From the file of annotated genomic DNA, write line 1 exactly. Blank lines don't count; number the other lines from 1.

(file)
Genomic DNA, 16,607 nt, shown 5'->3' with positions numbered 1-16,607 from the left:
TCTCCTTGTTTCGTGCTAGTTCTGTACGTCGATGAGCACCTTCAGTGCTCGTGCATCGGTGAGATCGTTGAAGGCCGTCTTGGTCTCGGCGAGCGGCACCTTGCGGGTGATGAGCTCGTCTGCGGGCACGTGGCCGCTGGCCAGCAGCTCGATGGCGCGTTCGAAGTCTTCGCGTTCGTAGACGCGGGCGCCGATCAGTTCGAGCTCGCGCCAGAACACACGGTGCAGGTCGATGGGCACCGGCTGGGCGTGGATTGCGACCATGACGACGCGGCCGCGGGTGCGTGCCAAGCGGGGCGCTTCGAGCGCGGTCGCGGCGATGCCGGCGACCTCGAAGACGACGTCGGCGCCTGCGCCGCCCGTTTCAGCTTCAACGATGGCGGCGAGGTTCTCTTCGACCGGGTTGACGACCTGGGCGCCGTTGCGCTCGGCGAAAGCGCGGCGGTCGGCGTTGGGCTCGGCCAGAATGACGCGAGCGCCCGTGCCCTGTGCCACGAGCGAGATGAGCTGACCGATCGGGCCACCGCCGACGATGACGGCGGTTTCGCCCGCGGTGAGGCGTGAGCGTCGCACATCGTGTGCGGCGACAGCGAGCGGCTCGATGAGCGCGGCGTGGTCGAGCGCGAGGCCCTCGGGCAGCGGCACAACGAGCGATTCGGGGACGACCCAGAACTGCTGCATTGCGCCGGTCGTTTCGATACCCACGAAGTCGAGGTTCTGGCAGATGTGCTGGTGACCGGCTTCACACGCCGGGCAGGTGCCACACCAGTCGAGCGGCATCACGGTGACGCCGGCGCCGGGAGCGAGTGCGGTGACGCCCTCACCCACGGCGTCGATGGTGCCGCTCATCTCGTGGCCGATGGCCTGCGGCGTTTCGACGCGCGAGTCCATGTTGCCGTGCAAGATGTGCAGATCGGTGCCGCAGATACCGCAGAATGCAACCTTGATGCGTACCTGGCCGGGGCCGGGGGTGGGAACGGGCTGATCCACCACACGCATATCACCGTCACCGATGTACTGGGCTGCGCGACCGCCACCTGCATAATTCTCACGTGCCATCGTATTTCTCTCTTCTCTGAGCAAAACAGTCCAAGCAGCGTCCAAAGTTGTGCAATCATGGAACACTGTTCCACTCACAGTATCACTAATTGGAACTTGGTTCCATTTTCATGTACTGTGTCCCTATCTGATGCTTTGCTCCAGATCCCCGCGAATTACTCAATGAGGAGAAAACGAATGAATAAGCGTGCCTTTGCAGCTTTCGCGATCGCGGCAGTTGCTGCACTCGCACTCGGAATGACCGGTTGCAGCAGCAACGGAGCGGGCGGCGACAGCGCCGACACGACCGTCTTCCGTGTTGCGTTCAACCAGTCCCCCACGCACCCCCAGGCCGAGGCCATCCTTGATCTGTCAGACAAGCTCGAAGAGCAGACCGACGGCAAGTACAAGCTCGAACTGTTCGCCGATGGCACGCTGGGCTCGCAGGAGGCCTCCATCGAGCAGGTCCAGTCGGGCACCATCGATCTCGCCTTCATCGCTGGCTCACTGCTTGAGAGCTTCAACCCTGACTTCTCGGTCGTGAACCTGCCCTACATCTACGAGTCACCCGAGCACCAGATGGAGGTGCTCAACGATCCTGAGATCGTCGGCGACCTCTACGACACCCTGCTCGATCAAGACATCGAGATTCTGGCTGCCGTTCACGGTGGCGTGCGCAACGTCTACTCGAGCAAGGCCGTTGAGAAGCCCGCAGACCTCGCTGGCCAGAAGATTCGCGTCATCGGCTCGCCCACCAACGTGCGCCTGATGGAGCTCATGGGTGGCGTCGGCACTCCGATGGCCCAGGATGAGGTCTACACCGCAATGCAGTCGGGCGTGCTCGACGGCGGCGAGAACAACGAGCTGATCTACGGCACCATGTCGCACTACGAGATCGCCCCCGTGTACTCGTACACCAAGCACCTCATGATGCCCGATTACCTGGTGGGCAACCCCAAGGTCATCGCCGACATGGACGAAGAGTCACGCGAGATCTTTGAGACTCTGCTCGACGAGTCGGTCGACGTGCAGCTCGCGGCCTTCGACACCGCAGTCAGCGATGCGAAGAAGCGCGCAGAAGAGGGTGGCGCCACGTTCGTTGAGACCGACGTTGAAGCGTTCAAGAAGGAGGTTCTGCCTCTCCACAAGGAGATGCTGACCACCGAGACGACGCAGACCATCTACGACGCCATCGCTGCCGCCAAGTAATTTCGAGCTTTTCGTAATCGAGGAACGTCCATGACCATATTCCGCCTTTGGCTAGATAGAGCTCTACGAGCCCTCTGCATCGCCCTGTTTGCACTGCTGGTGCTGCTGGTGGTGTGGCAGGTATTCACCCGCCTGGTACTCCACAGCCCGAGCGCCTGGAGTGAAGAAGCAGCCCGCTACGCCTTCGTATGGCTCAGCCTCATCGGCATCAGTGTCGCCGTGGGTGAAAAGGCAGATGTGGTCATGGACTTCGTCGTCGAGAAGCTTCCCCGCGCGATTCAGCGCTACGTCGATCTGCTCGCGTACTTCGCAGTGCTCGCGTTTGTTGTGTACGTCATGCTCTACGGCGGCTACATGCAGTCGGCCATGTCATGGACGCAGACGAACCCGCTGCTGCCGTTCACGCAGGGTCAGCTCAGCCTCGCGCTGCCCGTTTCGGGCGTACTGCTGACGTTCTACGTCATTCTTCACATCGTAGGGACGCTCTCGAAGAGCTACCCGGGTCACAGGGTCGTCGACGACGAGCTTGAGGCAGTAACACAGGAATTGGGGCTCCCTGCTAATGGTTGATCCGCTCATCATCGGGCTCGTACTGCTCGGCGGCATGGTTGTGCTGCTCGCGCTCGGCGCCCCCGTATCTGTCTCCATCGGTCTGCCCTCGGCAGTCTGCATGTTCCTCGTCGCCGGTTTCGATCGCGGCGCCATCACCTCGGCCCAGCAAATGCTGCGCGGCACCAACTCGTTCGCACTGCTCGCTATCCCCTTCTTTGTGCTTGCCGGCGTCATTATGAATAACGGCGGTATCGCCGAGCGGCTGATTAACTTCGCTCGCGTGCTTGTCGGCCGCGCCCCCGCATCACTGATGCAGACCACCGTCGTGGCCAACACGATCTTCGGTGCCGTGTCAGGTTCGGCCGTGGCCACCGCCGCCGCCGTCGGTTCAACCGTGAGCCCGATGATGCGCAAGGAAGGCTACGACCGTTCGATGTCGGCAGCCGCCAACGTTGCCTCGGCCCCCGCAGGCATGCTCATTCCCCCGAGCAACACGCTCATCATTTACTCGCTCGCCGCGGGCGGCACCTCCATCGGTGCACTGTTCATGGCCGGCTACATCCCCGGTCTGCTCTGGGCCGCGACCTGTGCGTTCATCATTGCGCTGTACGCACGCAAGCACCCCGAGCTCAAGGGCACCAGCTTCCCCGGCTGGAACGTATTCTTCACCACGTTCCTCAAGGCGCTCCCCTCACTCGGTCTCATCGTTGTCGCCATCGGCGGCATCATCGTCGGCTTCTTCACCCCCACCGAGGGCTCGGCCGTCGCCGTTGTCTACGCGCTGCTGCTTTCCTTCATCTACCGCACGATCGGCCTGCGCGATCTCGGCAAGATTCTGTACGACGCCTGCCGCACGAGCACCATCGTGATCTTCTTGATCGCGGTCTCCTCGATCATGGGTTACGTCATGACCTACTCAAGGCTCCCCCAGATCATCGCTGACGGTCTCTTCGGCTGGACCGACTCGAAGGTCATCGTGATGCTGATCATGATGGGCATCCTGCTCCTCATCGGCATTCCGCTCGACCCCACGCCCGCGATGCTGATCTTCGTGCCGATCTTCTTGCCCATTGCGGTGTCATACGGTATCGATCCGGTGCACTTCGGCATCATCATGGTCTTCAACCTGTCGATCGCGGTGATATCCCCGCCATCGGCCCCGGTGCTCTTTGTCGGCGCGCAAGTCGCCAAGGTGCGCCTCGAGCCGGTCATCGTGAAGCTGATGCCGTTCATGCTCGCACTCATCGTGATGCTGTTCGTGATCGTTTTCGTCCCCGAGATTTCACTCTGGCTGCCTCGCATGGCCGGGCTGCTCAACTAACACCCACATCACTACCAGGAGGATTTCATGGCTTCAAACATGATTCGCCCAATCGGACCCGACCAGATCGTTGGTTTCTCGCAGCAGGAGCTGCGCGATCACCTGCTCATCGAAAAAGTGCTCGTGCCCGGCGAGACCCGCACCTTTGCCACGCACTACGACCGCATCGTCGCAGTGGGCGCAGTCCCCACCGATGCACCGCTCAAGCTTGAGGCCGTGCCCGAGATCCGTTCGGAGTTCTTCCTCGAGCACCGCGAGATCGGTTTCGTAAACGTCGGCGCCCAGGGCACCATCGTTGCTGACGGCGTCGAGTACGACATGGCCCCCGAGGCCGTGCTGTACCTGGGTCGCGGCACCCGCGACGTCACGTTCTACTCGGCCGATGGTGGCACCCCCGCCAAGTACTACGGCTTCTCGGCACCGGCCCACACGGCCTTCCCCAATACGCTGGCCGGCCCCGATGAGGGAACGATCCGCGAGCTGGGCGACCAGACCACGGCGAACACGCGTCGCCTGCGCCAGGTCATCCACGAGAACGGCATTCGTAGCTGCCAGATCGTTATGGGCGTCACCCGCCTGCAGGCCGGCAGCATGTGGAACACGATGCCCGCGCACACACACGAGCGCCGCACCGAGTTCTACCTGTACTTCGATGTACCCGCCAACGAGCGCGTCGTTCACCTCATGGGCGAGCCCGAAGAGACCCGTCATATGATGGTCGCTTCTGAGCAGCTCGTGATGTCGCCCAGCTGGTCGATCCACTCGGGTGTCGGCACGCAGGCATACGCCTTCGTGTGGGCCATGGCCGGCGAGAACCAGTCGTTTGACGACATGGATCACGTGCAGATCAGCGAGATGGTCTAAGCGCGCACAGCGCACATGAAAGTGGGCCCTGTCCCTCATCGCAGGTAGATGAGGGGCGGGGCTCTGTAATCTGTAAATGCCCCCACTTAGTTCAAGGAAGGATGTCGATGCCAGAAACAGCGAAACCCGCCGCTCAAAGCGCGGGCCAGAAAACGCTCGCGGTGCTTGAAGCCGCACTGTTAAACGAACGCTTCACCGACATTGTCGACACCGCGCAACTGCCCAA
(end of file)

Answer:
Genomic DNA, 16,607 nt, shown 5'->3' with positions numbered 1-16,607 from the left: